Maccheroni alla Napoletana is another of those Italian meals which falls into the category of “what’s not to like?”
It was a dish with no surprises. From reading the ingredients, to stepping through the recipe, to assembling the dish, to putting the first forkful in my mouth - it was predictably excellent.
However, it was excellent in a way that I hadn’t quite predicted.
Thinking back to our tagliatelle al ragù alla bolognese experience, I’d put the marriage of tomatoes and butter down to the French influences in northern Italy. It was great, but I’d assumed it was nothing more than a tasty alternative to the more typical “Italian flavour” I thought I understood.
Tomatoes and rich extra virgin olive oil is the taste I associate with Italy yet it turns out maccheroni alla napoletana, the most Italian of dishes, also has a noticeably buttery taste. The combination of dairy butteriness and sweet acidity from the tomatoes results in a rich and almost creamy tang.
In Naples this sauce is known simply as “la salsa” (“the sauce”), which is a perfectly informal description for a meal without any hint of pretension. It’s like meeting a friendly Italian and instantly hitting it off.
“Hello Mister da Vinci."
“Please, call me Leo! Take a seat, we were just about to eat. I’ll get you a bowl!"
The recipe wasn’t clear on whether 500g of tomatoes should be the weight before or after removing the skins and pips. I decided to play it safe and started with about 800g of raw tomato and my decision was vindicated.
Under Artusi’s instructions, the dish should be served swimming in sauce. It was, but it might not have been with fewer tomatoes to start with. I’d given the mix 20 minutes of reduction time which also wasn’t explicit in the recipe, so missing this step might have evened things out, but I’d still recommend doing it my way.
Basil made a very welcome return, it really is a fantastically aromatic herb. You may be surprised that we haven’t touched a single garlic clove for any of the Italian dishes cooked so far. It is often considered to carry the same ubiquity as tomatoes across Italian cuisine, but this couldn’t be more wrong. It is something we will revisit in due time.
So far, the closest taste to la salsa we’ve sampled is without a doubt our homemade Dolmio. Although Dolmio’s jars claim to contain sauce for bolognese, it is quite obvious they are actually mimicking Napoletana.
They are different. Our Dolmio had none of the subtlety of our Napoletana. The tomatoeiness was an assault on your senses, but I think that was warranted. The sauce needed to shout over the top of quite a strong beefy flavour. Our Napoletana could be described as “grown up Dolmio”, boosted by the butter (which I have always associated with a maturity of palate when used in cooking) and the bigger, more meaty chunks of roughly chopped tomatoes (kids don’t like chunks).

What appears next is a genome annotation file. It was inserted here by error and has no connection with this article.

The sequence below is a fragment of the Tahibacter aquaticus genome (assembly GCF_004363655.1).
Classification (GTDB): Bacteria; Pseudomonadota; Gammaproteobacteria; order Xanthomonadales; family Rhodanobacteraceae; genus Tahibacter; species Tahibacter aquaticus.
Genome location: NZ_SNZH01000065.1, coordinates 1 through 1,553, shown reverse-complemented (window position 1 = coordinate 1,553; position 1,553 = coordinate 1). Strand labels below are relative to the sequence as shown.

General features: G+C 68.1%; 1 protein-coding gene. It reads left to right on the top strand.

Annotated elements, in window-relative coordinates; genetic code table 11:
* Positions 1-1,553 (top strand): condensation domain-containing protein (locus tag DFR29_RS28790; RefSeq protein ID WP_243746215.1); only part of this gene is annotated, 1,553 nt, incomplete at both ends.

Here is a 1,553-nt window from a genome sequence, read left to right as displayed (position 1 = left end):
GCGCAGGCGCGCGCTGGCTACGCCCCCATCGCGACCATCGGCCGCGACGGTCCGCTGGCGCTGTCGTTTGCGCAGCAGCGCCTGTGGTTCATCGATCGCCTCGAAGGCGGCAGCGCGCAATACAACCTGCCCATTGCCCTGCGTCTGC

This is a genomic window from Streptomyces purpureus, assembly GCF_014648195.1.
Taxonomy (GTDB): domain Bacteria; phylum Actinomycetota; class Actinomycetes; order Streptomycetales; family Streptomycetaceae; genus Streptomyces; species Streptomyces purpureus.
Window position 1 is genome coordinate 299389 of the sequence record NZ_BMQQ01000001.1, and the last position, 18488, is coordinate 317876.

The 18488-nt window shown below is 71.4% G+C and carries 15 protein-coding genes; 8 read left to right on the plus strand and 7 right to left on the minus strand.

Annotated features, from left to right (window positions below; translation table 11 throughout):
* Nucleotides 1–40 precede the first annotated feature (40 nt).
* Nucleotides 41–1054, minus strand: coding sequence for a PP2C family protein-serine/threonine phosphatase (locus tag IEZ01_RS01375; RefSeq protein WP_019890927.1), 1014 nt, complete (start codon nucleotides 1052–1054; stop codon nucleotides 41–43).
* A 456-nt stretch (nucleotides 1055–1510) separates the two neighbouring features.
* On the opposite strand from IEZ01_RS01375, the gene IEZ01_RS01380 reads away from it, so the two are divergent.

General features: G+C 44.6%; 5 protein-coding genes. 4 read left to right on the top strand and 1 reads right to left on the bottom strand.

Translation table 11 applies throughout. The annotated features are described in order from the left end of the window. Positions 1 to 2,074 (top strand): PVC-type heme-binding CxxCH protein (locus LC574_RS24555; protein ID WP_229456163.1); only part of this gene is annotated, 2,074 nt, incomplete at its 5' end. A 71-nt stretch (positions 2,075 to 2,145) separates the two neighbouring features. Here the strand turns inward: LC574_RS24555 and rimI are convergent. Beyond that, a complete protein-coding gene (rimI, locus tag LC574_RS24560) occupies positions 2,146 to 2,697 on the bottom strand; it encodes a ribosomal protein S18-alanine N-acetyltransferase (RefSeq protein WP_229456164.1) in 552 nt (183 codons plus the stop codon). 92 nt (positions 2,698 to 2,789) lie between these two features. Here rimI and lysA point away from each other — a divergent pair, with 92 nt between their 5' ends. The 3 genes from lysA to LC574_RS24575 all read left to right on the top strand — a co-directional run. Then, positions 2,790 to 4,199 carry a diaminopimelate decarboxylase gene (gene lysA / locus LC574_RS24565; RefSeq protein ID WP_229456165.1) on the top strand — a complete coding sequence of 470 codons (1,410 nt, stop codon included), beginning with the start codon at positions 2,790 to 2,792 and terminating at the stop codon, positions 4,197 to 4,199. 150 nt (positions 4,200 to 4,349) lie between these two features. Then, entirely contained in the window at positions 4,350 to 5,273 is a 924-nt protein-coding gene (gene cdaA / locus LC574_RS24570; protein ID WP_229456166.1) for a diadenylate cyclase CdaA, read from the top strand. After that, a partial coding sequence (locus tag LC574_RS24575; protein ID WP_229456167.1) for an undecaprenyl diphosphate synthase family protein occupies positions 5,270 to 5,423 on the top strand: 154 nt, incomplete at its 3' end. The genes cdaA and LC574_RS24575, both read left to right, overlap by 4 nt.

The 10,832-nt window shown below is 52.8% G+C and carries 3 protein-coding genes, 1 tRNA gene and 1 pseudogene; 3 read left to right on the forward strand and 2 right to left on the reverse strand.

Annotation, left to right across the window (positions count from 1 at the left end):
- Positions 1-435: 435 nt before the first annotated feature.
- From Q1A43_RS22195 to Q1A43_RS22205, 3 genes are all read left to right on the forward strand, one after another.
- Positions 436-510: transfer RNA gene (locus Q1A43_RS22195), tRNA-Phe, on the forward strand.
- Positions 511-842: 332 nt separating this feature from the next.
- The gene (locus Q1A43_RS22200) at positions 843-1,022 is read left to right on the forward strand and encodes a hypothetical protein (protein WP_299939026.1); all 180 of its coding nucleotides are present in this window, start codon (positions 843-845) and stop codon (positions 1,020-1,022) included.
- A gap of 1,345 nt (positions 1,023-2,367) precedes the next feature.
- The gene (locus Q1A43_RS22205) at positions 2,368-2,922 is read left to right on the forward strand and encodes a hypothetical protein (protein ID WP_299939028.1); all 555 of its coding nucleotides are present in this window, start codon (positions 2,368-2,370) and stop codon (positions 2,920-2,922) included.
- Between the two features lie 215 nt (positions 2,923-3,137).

Picking a favourite would be a tough one. That’s the highest praise I can give to our Napoletana, considering we are comparing a vegetarian dish to a giant pile of beef. I think our spag bol just edges it though. The beef mince is too big a draw for this omnivorous pastaphile.
You could add mince to the Napoletana, but strangely I think you might lose something in the taste. The dish is optimised for a meat free experience and I think the inclusion of any other ingredients might disrupt the balance (the one exception is possibly garlic, which I think could perform well on this stage).
In this outing Artusi was explicit about seasoning the pasta and sauce with parmesan while bringing the dish together. This is once again a welcome addition, as the umami flavour is ambient, rather than being the massive hit it sometimes can be on top of a finished plate.
The problem with parmesan is that it’s like crack cocaine. Once you have that first taste you want more and more, and will keep piling it on until there’s nothing left to pile it on to. Artusi’s method reduces your risk of overdose.
My final observation was that spaghetti really is the king of pasta! After preparing fresh pasta for the last three dishes, I welcomed the break brought by manufactured spaghetti. I was expecting this to feel like a downgrade, as if I’d been flying business class recently and now had to switch to economy. However, there was no such disappointment. The taste is obviously very different, but the al dente strands are perfect for this sauce, and for that matter, any other sauce you can throw at them!